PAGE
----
Thomas Becket, head of global investment strategy at PSigma, the

UK investment firm, said the investment thesis around VCTs may well be sensible and there may be some “once in a lifetime” deals available on smaller companies’ shares, but says at the moment, investors are cautious.

“We’re not investing in anything at the moment that we can’t get out of the next day. The liquidity risk is too great and in the current environment, we could lose a client if we cannot liquidate problematic positions for them on a daily basis,” he said. “When the economic recovery comes, the opportunities in smaller companies will look a lot more interesting,” he said.

At the end of November 2008 there were 129 VCTs in existence with some £2.26 billion ($3.21 billion) of assets held. Funds raised by VCTs reached £505 million in 2004/5 and £779 million in 2005/6, when the up-front tax relief was at 40 per cent, but fell back to £237 million in 2006/7 and £219 million in 2007/8.

Westminster Wealth’s Mr Perkins notes that contributions to VCT funds is expected to be lower this tax year, particularly at the lower end of the spectrum such as £5000 and £10,000 contributions.

“Understandably, client demand has fallen,” said Mr Perkins. “We are still seeing demand amongst those clients that are independently wealthy and for whom fluctuations in annual income is not make or break”. He estimates the total market in 2009 will be around £100 to £120 million.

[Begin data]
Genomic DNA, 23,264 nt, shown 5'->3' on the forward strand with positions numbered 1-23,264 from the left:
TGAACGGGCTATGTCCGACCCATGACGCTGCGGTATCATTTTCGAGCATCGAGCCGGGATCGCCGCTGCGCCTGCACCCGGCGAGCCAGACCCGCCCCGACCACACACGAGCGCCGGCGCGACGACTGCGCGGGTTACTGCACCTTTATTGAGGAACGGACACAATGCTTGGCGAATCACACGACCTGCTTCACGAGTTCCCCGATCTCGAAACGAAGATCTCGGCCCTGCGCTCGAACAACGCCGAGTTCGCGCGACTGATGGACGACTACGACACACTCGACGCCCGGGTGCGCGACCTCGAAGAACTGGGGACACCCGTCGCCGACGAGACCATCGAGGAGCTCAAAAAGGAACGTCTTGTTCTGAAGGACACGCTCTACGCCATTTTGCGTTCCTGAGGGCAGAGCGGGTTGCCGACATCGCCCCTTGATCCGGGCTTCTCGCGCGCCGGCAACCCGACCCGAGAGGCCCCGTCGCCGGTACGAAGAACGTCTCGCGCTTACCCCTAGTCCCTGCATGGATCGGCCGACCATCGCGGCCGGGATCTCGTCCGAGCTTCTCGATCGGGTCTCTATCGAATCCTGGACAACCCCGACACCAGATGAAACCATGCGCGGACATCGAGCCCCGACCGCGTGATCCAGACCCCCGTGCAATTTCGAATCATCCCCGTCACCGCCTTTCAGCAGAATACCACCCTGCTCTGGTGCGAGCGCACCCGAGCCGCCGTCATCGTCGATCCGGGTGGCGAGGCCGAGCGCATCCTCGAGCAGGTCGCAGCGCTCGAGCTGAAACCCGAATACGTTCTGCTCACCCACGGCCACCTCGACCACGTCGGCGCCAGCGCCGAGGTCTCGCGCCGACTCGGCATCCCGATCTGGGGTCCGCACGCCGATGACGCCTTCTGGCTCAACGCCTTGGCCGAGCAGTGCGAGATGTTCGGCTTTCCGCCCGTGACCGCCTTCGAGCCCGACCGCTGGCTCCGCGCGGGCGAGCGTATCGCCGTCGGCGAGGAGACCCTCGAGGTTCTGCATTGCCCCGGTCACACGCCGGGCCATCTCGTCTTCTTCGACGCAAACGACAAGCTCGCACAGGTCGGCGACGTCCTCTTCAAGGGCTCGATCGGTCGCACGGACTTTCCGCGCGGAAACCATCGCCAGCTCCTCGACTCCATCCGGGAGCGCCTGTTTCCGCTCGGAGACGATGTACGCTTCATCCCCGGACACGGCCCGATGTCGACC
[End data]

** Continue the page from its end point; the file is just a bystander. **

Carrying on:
Average performance across VCTs is not particularly meaningful as sector and individual VCTs have provided vastly differing performance over the last five years. According to AIC data, £100 invested in the best performing VCT over the last five years would now be worth £281.93 whereas an investment in the worst performing fund over the last five years would have left an investor with less than £20 for every £100 invested.

Independent VCT commentator and editor of the Tax Efficient Review, Martin Churchill, said some AIM VCTs have performed terribly and that there have been problems with others that focused on special situations such as technology. However, Mr Churchill is adamant that the only sensible way to look at VCTs performance is to consider the internal rate of return, which combines the effect of the tax break they offer with the return on investment. “On this basis, many VCTs have provided excellent returns,” he said.